CARROLLTON, GA – Kristine Rowland has always held young children and the elderly in a special place in her heart. And while age differences and interests between these two generations may seem vast and insurmountable when it comes to developing close relationships between them, Rowland contends it couldn’t be further from the truth.
The Carrollton Elementary School kindergarten teacher proved her point this year by setting up a program that brought senior citizens from the Cottage Landing retirement community to her “Lucky Ducks” classroom every other week.
“In the past, I would take my class around Christmas time to visit the seniors at the center, and it was a positive experience, but there was no real connection made between the students and the residents,” said Rowland. “So this year, I decided to try something a little different and I am so glad I did.”
Rowland reached out to Amber Newman, program director at Cottage Landing, to share her idea. Once school started back after the holiday break in January – and the flu season was at bay – the Cottage Landing Senior Citizen Buddies started arriving by van every other Friday to spend about an hour in the classroom, forging new relationships with a new generation.
“Our students love this time with their buddies,” said Rowland, who paired each senior with one or two kindergartners for the duration of the school year. “The seniors provide individual help with sight words, reading, and math. They also do puzzles, Play-Doh, arts and crafts, and other activities with the students.”
Rowland said the relationship is somewhat symbiotic, too, as both groups benefit from working together on tasks that strengthen fine motor skills, sharpen the mind, and challenge the status quo. She also noted the students are learning about the elderly and developing a deeper understanding of patience and compassion.
“This is something you can’t learn in a book,” she said.
Rowland said the students were very curious about their new buddies, asking questions about where they lived, what they did with their time, and if they had families and pets. Rowland decided to schedule a year-end field trip celebration to Cottage Landing where the children could visit the buddies in their homes.
On May 4, the Lucky Ducks hopped on a school bus for the short trek to Cottage Landing. First, they met in a community room and sang songs for the residents. Then, the buddies escorted them to their individual apartment homes, each reflecting their personalities and interests.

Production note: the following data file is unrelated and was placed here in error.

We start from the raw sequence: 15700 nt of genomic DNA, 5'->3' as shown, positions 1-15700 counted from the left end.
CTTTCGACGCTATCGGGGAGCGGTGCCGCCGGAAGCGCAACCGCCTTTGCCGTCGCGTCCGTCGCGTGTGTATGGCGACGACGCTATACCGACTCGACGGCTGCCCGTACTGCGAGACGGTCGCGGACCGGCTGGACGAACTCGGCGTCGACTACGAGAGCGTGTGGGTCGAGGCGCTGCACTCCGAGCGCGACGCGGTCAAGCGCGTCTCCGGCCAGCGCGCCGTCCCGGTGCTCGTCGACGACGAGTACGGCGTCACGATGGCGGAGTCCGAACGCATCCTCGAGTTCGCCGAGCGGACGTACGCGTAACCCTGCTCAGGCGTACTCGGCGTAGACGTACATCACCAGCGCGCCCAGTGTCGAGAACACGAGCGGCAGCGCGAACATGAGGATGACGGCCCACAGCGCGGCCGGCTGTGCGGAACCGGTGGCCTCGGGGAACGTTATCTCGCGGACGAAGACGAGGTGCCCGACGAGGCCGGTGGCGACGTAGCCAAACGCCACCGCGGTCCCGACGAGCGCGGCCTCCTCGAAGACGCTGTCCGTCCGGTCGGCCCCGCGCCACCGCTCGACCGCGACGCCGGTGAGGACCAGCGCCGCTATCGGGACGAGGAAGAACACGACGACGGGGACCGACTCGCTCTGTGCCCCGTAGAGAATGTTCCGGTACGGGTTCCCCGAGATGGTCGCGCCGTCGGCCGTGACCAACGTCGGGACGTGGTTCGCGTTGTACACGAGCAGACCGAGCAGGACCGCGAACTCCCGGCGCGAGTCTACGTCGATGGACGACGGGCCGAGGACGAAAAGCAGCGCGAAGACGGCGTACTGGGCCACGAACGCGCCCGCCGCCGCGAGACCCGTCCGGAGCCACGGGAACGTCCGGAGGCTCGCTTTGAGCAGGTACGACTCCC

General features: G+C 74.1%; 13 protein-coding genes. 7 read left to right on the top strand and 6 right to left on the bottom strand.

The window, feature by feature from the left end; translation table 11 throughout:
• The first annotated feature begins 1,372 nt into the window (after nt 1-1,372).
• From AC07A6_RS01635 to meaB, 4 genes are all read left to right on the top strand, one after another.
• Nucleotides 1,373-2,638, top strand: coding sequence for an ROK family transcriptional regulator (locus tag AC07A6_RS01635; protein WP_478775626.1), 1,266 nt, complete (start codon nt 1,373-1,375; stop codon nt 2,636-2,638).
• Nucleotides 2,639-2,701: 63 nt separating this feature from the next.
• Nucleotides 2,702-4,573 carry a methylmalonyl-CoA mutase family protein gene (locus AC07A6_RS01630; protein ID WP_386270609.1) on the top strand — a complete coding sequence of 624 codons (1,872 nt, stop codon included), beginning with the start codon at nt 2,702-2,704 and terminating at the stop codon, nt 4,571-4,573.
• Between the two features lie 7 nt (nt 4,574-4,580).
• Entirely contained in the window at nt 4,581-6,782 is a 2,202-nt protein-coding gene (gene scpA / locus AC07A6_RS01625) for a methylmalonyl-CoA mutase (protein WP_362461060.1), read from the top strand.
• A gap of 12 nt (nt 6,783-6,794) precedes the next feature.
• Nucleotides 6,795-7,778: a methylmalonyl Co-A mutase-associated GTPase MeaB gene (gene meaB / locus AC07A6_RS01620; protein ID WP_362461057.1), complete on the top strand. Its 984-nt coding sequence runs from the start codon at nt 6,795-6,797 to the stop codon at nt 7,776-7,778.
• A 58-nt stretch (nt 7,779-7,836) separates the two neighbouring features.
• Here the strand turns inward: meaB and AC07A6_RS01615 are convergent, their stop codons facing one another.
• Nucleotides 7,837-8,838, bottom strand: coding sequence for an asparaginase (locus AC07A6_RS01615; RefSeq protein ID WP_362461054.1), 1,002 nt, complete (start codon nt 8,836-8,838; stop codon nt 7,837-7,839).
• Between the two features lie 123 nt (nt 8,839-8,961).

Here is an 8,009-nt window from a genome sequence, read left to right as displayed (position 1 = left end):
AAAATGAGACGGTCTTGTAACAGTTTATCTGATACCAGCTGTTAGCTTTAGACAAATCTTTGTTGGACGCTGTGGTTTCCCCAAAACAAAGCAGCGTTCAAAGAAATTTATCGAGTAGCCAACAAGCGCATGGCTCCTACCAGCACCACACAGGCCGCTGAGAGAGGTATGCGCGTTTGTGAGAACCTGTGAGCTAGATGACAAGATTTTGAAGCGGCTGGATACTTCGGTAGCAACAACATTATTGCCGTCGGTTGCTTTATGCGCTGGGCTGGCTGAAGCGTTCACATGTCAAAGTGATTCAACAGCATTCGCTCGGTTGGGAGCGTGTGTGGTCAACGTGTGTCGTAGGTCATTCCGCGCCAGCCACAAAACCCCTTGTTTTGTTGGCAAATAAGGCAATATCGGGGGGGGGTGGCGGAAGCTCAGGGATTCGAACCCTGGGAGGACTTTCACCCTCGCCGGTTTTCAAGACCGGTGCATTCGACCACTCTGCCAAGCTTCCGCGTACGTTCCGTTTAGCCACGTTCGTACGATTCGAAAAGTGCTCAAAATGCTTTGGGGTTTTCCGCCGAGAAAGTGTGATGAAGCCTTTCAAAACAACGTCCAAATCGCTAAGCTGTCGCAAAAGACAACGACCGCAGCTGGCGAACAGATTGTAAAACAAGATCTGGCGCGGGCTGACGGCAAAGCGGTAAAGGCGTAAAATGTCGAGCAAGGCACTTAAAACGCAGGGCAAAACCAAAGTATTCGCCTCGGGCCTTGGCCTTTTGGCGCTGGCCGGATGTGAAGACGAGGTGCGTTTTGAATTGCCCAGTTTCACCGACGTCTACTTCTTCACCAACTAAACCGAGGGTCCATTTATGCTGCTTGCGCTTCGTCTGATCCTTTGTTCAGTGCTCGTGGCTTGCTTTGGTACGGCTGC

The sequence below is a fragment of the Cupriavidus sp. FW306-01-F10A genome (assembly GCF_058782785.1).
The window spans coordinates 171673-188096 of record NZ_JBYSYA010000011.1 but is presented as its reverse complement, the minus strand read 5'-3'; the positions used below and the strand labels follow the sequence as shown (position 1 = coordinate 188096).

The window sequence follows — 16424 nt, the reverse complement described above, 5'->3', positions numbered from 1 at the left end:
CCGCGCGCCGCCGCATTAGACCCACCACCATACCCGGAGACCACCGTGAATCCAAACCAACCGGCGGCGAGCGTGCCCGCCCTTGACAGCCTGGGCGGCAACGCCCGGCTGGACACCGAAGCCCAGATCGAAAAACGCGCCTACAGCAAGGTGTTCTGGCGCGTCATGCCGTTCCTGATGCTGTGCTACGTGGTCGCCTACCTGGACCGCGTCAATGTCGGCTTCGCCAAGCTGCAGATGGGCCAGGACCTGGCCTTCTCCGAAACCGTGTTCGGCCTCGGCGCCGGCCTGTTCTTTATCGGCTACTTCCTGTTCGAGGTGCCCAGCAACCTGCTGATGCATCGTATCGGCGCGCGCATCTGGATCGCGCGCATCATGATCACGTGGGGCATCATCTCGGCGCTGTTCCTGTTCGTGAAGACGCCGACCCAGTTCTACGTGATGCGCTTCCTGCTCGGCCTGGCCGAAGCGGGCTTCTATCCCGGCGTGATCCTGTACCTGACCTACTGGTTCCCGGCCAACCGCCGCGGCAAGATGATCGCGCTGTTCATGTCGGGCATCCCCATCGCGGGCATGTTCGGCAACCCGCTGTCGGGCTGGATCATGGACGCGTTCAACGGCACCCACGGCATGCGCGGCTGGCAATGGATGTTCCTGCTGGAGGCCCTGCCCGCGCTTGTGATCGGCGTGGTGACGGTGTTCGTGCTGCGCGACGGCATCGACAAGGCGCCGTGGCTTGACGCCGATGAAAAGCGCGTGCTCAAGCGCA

Norma Jean Stephens, one of the buddies, was thrilled to show off her apartment to the students.
“It is such a pleasure to be with the children,” she said. “It is a wonderful experience and I hope to get to do it again next year. I just feel like if you can touch children when they are small, they will never forget it.”
Sandy Parker, another buddy, led the Lucky Ducks to her apartment across the parking lot. There she showed them the torch she carried to commemorate the 1996 Atlanta Olympics, and patriotic memorabilia that documented the service of her two daughters in the U.S. Air Force.
“I love the American flag,” one little girl whispered as she put her hand over her heart when Parker pointed to the encased folded triangle mounted to the wall.
June Johnson, another buddy, showed the students a sketchbook of her art and Anita Filer, a retired teacher, wowed the students with her collection of more than 100 teddy bears.
“I used to teach kindergarten,” said Filer. “I am amazed what Ms. Rowland does with these children.”
Before heading back to school, the students and their buddies blew and popped soap bubbles and created artwork with sidewalk chalk. Once the kindergartners loaded the bus, they talked about their experience, most enamored with the skittish pets whose lives were temporarily disrupted by their presence, and the diverse personal collections the buddies shared with the students.
“Their homes were awthsome,” said a toothless Parker Brewer.
Rowland said the success of the Senior Citizens Buddies program has captured the attention of others who want to do a similar outreach.
“The one-on-one connection has been wonderful,” said Rowland. “It’s a great community partnership and a win-win for everyone.”